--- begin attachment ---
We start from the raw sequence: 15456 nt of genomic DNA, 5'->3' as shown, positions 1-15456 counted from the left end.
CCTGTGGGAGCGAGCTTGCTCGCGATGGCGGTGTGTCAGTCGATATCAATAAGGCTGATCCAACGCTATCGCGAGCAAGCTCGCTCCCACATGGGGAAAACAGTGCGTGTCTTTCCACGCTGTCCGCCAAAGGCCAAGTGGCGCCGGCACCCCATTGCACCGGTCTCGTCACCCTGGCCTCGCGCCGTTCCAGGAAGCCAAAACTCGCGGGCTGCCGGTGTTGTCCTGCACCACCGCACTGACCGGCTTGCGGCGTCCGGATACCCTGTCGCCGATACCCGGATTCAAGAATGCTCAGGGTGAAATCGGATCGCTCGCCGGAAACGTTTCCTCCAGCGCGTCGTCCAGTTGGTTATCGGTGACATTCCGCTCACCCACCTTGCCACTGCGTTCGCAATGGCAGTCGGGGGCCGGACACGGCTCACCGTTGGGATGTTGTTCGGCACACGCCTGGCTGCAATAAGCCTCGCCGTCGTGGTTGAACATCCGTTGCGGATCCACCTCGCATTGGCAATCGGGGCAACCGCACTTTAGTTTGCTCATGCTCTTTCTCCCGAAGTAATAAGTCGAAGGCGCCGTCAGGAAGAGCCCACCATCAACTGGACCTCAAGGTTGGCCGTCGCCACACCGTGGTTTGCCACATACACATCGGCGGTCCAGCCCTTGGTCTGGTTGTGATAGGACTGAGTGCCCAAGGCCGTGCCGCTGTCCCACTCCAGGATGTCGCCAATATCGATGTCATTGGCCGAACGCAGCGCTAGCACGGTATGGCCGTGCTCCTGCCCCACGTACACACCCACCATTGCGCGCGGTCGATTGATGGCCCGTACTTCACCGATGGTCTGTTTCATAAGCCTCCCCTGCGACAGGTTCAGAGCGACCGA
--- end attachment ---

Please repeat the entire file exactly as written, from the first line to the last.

We start from the raw sequence: 15456 nt of genomic DNA, 5'->3' as shown, positions 1-15456 counted from the left end.
CCTGTGGGAGCGAGCTTGCTCGCGATGGCGGTGTGTCAGTCGATATCAATAAGGCTGATCCAACGCTATCGCGAGCAAGCTCGCTCCCACATGGGGAAAACAGTGCGTGTCTTTCCACGCTGTCCGCCAAAGGCCAAGTGGCGCCGGCACCCCATTGCACCGGTCTCGTCACCCTGGCCTCGCGCCGTTCCAGGAAGCCAAAACTCGCGGGCTGCCGGTGTTGTCCTGCACCACCGCACTGACCGGCTTGCGGCGTCCGGATACCCTGTCGCCGATACCCGGATTCAAGAATGCTCAGGGTGAAATCGGATCGCTCGCCGGAAACGTTTCCTCCAGCGCGTCGTCCAGTTGGTTATCGGTGACATTCCGCTCACCCACCTTGCCACTGCGTTCGCAATGGCAGTCGGGGGCCGGACACGGCTCACCGTTGGGATGTTGTTCGGCACACGCCTGGCTGCAATAAGCCTCGCCGTCGTGGTTGAACATCCGTTGCGGATCCACCTCGCATTGGCAATCGGGGCAACCGCACTTTAGTTTGCTCATGCTCTTTCTCCCGAAGTAATAAGTCGAAGGCGCCGTCAGGAAGAGCCCACCATCAACTGGACCTCAAGGTTGGCCGTCGCCACACCGTGGTTTGCCACATACACATCGGCGGTCCAGCCCTTGGTCTGGTTGTGATAGGACTGAGTGCCCAAGGCCGTGCCGCTGTCCCACTCCAGGATGTCGCCAATATCGATGTCATTGGCCGAACGCAGCGCTAGCACGGTATGGCCGTGCTCCTGCCCCACGTACACACCCACCATTGCGCGCGGTCGATTGATGGCCCGTACTTCACCGATGGTCTGTTTCATAAGCCTCCCCTGCGACAGGTTCAGAGCGACCGA